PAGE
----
In honor of Autism Awareness Month I am continuing with my series of interviews with people who make a difference in the efforts to promote a greater understanding of this mysterious “disorder.” Some people, including my next interviewee might not consider autism a disorder as much as a neurological difference. Stephen Shore is a well known advocate and author within the autism community. Stephen knows a lot about Autism Spectrum Disorders and part of that reason is that he is on the Autism Spectrum himself. Stephen has done much to educate the public about autism spectrum disorders and works tirelessly to do so. In fact, he was taking a break during an autism conference where he was presenting in order to allow me to interview him by telephone. It is my privilege and honor to present to you Stephen Mark Shore.
Thank you so much for agreeing to be interviewed Stephen
Name: Stephen Mark Shore** Bio:** Diagnosed with “Atypical Development with strong autistic tendencies” Dr. Shore was viewed as “too sick” to be treated on an outpatient basis and recommended for institutionalization. Nonverbal until four, and with much help from his parents, teachers, and others, Stephen completed his doctoral dissertation at Boston University focused on matching best practice to the needs of people on the autism spectrum. Recently, Dr. Shore has accepted a professorship at Adelphi University teaching courses in special education and autism.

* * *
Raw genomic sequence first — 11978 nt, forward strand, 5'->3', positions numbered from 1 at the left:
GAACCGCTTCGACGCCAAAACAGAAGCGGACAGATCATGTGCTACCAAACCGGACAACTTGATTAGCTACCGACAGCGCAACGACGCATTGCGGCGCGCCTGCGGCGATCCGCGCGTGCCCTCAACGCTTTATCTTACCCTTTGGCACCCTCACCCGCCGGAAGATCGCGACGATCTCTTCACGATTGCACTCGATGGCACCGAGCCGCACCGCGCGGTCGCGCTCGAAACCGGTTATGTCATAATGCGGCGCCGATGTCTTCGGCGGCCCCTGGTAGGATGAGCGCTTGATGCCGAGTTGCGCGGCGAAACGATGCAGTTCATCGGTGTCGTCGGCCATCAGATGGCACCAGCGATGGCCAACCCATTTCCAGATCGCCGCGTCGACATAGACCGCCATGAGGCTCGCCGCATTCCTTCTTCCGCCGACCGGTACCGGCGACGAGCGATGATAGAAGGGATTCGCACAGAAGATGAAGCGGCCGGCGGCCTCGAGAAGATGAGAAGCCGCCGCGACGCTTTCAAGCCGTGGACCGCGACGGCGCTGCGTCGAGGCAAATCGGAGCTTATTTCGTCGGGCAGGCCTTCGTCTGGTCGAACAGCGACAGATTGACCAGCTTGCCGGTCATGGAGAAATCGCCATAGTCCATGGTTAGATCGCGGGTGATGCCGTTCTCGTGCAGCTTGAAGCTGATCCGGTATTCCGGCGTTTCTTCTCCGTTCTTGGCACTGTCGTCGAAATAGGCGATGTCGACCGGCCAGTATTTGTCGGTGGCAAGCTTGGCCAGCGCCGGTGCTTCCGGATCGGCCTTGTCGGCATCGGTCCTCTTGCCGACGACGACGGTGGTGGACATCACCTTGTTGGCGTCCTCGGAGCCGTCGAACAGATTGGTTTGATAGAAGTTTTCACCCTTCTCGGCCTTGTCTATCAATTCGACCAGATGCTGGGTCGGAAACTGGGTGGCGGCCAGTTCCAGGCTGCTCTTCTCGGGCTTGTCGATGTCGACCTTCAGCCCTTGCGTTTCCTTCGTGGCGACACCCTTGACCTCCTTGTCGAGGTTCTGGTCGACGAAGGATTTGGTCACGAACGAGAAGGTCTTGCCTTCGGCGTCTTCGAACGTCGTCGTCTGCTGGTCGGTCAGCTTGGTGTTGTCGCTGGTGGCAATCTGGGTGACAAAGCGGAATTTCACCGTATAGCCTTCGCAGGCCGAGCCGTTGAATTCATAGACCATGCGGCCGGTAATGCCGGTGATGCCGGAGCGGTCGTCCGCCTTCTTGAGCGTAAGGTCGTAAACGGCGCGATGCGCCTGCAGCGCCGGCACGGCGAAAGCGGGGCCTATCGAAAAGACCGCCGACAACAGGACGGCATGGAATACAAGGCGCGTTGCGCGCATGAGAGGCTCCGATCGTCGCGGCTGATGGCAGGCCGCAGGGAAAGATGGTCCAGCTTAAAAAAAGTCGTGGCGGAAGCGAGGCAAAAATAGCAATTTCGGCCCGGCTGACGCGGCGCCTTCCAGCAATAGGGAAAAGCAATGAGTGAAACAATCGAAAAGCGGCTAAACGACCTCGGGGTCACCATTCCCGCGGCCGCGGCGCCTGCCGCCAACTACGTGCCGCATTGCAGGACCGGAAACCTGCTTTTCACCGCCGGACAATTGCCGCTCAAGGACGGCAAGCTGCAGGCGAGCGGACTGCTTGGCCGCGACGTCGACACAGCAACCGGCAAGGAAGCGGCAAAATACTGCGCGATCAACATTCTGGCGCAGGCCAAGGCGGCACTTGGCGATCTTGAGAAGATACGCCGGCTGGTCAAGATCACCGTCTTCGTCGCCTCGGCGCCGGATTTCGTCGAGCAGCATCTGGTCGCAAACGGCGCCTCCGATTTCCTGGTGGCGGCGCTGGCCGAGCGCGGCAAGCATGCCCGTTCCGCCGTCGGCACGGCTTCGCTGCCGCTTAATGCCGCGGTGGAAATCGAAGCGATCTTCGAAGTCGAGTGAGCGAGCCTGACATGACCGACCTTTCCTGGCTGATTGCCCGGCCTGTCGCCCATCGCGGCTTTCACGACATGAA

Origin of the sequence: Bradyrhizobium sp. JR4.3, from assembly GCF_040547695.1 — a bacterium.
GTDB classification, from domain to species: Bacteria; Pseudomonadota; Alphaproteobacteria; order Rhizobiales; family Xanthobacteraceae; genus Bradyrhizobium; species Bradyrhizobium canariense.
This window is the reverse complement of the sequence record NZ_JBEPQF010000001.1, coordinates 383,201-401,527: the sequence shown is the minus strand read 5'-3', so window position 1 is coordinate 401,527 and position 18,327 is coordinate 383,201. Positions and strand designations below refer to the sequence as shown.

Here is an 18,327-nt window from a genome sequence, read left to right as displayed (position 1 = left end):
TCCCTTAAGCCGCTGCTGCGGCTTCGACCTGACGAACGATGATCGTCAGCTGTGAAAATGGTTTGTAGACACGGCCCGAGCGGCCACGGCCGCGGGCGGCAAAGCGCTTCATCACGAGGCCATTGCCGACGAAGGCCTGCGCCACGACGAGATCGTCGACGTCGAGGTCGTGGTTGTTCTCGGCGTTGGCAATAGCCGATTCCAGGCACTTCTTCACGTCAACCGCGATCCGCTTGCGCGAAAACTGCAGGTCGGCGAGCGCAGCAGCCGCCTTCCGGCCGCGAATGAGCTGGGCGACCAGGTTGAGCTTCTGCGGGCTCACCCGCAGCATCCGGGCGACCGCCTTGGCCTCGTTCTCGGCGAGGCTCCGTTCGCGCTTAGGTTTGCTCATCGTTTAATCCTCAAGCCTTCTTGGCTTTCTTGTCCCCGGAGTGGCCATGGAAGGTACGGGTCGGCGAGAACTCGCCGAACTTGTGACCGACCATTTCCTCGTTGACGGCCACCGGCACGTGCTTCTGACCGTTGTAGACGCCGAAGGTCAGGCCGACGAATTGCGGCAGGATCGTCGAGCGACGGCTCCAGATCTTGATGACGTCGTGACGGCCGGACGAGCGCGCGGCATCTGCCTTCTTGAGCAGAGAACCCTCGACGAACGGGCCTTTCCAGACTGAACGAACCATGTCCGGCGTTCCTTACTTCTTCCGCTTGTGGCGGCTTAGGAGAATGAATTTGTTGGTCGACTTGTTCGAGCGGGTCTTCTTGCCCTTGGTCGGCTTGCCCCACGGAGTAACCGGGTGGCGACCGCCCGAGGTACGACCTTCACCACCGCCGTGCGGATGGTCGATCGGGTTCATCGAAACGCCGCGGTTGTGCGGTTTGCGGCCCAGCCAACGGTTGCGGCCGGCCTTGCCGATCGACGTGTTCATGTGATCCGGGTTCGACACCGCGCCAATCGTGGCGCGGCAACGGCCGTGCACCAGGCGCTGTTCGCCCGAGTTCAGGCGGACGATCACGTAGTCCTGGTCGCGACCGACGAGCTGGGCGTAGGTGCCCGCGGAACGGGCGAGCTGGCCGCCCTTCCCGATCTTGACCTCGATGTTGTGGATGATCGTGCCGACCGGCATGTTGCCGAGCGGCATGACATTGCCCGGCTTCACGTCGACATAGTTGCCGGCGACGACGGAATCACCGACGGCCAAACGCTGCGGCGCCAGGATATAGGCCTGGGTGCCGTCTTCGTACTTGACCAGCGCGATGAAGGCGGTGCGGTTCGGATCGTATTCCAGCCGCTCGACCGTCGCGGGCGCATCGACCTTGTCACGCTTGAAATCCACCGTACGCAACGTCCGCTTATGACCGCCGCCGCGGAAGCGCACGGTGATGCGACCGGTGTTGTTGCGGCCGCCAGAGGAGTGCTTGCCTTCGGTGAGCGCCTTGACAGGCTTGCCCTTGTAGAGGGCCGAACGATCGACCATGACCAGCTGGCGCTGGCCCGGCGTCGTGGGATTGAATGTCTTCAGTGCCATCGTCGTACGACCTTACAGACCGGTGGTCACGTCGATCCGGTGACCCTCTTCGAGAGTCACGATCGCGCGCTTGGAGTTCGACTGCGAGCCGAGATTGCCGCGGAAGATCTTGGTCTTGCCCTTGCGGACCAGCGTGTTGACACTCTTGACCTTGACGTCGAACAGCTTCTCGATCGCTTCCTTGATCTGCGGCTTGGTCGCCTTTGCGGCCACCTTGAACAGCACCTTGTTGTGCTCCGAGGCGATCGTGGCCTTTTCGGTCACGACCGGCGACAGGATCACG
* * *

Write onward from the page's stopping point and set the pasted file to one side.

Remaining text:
In addition to working with children and talking about life on the autism spectrum, Stephen presents and consults internationally on adult issues pertinent to education, relationships, employment, advocacy, and disclosure as discussed in his books Beyond the Wall: Personal Experiences with Autism and Asperger Syndrome, Ask and Tell: Self-Advocacy and Disclosure for People on the Autism Spectrum, and the critically acclaimed Understanding Autism for Dummies. Stephen is also a fellow co-contributor to the book, Embracing Autism.
President emeritus of the Asperger’s Association of New England, Dr. Shore serves on the Interagency Autism Coordinating Committee for the Board of Directors for the Autism Society of America, Unlocking Autism, MAAP, the College Internship Program, and USAA.
Web Site: [Autism/Asperger.net(http://www.autismasperger.net/)
Merely Me: How old are you Stephen?
Stephen Shore: I am 47.
Merely Me: We grew up in the same era then. I am 44. What were things like for you as a child? Did people understand autism back then?
Stephen Shore: I was hit with the autism bomb when I was 18 months old. When I was two and a half I was diagnosed with autism. It was recommended to my parents that I be institutionalized. My parents did not act upon this recommendation and did what today would be called an intensive home based program. My parents taught me using music, movement, imitation, and narration.
Merely Me: What do you mean by “narration?”
Stephen Shore: Narration replaces saying “good job” repeatedly. It is like you are an excited sports caster describing what the child does in detail.